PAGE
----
The Plot:

After a brief courtship on the French Riviera, a naïve young woman (Lily James), who is working as an old biddy’s companion (Ann Dowd) during a European holiday, marries a wealthy widower Maxim de Winter (Armie Hammer). His first wife, Rebecca, who was a great beauty and society scion, drowned a year earlier. They arrive at his grand manor, Manderley, by the sea in England, where the chilly, obsessive housekeeper Mrs. Danvers (Kristin Scott Thomas) is not welcoming. It’s clear Mrs. Danvers resents the inexperienced new Mrs. De Winter, chides her for her lack of sophistication and experience. She constantly lets her know she is inferior in every way to the deceased Rebecca, who is revered as a perfect wife and hostess. That façade will crumble as secrets and lies are revealed.

Lynn’s Take:

This remake of “Rebecca” has a lot to live up to – for one, the 1940 classic is director Alfred Hitchcock’s only film to win the Academy Award for Best Picture. So, it’s in the shadow of the master of macabre. It’s also in the National Film Registry at the Library of Congress.

Secondly, its source material is one of the most beloved books of all time, Dame Daphne du Maurier’s 1938 gothic novel. “Rebecca” remains popular to this day and has never been out of print. I read it as a high school freshman when it was on our summer reading list and have counted it among my favorite reads of all-time.

So, like the dead first wife, the film’s reputation looms large.

By today’s standards, it may just be a glamorous melodrama but its psychological thriller elements are haunting and needed to be developed further. The 'gothic' nature isn't dwelled upon either.

That’s why I wish this current take had drawn out more of the eerie, ghostly qualities. It never seems to go far enough – not enough suspense, not enough of the sinister Mrs. Danvers’ infatuation with Rebecca, as she had been her servant since the woman’s childhood, and more needed on the very disturbing qualities of the first Mrs. de Winter, whom we never see but her presence is deeply felt.

The problems lie in the casting, or miscasting, and the wrong choice for directing, Ben Wheatley. His credits include “Free Fire,” a stunningly misguided and violent gangster picture that indicates he wanted to be Guy Ritchie, the freaky “High-Rise,” and an episode of “Doctor Who.” Taking on a Hitchcock film would be daunting, but he can’t decide on his own focus.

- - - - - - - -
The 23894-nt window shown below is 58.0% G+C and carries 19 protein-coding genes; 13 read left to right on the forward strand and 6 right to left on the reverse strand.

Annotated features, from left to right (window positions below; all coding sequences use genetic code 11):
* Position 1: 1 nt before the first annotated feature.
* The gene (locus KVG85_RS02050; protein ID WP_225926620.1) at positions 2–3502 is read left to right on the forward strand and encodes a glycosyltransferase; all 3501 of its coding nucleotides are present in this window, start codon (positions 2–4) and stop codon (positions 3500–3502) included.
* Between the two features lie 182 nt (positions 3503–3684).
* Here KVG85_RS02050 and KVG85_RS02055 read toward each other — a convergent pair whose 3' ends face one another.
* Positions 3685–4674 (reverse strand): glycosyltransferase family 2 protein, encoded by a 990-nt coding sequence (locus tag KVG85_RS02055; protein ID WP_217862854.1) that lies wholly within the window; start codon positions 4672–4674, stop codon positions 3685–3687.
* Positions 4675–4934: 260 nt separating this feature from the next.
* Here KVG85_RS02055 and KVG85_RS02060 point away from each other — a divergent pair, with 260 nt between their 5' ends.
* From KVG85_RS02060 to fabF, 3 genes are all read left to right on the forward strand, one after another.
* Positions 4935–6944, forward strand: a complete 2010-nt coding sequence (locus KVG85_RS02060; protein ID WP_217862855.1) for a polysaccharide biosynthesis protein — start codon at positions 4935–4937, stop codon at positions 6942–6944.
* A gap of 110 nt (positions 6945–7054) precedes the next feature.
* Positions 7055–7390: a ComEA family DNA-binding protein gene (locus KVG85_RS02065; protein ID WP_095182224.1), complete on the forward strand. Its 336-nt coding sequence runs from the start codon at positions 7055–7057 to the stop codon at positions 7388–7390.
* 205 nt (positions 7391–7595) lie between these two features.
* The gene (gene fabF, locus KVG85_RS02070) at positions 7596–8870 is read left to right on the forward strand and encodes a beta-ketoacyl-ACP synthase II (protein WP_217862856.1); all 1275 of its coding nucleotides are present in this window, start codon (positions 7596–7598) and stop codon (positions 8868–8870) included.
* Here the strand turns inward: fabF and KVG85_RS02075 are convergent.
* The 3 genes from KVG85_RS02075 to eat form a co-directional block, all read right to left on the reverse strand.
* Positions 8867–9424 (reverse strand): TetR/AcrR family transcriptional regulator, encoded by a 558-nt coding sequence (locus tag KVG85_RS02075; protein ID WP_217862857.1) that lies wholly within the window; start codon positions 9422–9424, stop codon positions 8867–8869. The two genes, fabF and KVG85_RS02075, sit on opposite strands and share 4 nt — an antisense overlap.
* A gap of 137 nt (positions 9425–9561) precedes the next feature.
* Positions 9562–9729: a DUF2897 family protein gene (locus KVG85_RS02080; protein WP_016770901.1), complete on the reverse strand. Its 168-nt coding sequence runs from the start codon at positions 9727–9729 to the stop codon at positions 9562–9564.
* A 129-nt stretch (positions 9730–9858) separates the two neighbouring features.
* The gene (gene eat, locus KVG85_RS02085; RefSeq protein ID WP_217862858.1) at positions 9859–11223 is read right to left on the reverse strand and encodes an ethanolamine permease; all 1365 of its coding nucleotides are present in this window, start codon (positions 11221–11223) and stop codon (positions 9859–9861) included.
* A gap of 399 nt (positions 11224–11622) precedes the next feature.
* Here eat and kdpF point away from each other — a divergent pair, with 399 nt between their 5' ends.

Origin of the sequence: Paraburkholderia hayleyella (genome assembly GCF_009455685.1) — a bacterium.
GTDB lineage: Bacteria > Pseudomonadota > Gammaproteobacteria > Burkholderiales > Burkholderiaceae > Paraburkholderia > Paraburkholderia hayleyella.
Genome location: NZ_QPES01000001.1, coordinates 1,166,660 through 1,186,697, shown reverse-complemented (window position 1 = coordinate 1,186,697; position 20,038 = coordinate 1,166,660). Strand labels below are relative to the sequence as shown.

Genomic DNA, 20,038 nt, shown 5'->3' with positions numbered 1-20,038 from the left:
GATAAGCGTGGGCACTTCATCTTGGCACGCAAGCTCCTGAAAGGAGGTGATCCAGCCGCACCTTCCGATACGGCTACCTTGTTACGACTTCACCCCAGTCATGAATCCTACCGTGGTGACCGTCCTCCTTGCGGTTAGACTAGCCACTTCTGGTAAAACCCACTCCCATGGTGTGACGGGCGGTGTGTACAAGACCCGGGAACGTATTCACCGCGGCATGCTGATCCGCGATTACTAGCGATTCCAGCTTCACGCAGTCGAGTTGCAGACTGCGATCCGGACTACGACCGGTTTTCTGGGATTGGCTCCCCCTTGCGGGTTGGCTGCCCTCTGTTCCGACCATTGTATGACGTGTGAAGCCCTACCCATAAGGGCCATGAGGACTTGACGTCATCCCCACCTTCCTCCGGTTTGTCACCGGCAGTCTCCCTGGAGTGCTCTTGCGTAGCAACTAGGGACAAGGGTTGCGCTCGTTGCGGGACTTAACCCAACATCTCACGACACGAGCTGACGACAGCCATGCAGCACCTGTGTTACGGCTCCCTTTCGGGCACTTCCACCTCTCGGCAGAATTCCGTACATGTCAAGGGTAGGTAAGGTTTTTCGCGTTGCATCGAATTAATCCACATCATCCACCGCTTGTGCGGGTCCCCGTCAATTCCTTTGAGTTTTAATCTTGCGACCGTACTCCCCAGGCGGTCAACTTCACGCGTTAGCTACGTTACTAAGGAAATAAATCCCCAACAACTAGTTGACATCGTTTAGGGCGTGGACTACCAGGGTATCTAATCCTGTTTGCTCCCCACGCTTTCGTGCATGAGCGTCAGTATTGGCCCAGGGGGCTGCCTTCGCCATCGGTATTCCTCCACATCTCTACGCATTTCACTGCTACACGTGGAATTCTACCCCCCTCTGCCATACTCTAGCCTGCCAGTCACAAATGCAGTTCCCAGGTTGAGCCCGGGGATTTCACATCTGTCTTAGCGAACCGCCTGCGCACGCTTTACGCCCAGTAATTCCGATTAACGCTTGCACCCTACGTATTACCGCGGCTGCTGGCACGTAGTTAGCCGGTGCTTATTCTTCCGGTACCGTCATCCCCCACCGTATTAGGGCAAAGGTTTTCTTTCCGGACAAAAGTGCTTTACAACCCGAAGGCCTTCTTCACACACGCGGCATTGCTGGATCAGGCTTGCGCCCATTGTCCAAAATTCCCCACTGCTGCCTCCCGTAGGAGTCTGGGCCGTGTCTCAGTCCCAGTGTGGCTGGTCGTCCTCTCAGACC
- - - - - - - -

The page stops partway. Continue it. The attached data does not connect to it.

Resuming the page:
As the brooding aristocrat Maxim, Armie Hammer looks the part. He has that regal bearing to carry off a dashing and debonair man of stature. However, he lacks the emotional depth for the character’s dualities. In Monte Carlo, he was a dashing suitor. Back home at Manderley, he keeps his perplexed second wife at a distance, her feelings of self-doubt grow as Mrs. Danvers’ manipulation so that she thinks he regrets the marriage, and then when he confesses what’s really up it needs to be more than stoic looks dissolving into knitted brows.

As the unnamed narrator, Lily James can’t suppress her radiance. Joan Fontaine’s portrayal of nervousness was annoying in the original, and James could never be described as meek. However, the likeable actress who has played Cinderella can convey a woman who knows what it’s like to be made to feel small. She is believable as she matures into an assertive woman.

Kristin Scott Thomas is suited for the severe imperious Mrs. Danvers – no first name – who can wilt people with one look. But except for a few snippets of dialogue, the character needed enrichment.

Nevertheless, this modern film can do things that weren’t possible 80 years ago. The sweeping grandeur of the French Riviera is breathtaking, as are the panoramic views of the enormous estate, Manderley, perched above the cliffs of Cornwall. The cinematography is glorious.

The production design is splendid – especially the well-preserved bedroom suite of Rebecca. The home’s opulence also has a garish quality, overstuffed with décor.

The supporting cast includes the housekeeping staff, which lends a “Downtown Abbey” feel to the film.

Because of the Hollywood Code in 1940, Hitchcock had to change a significant plot point. Here, it is thankfully restored. So things Hitch couldn’t do are evident here.

Expectations are often what torpedoes a film or builds it up. I wanted to adore this, instead, I held it at arms’ length.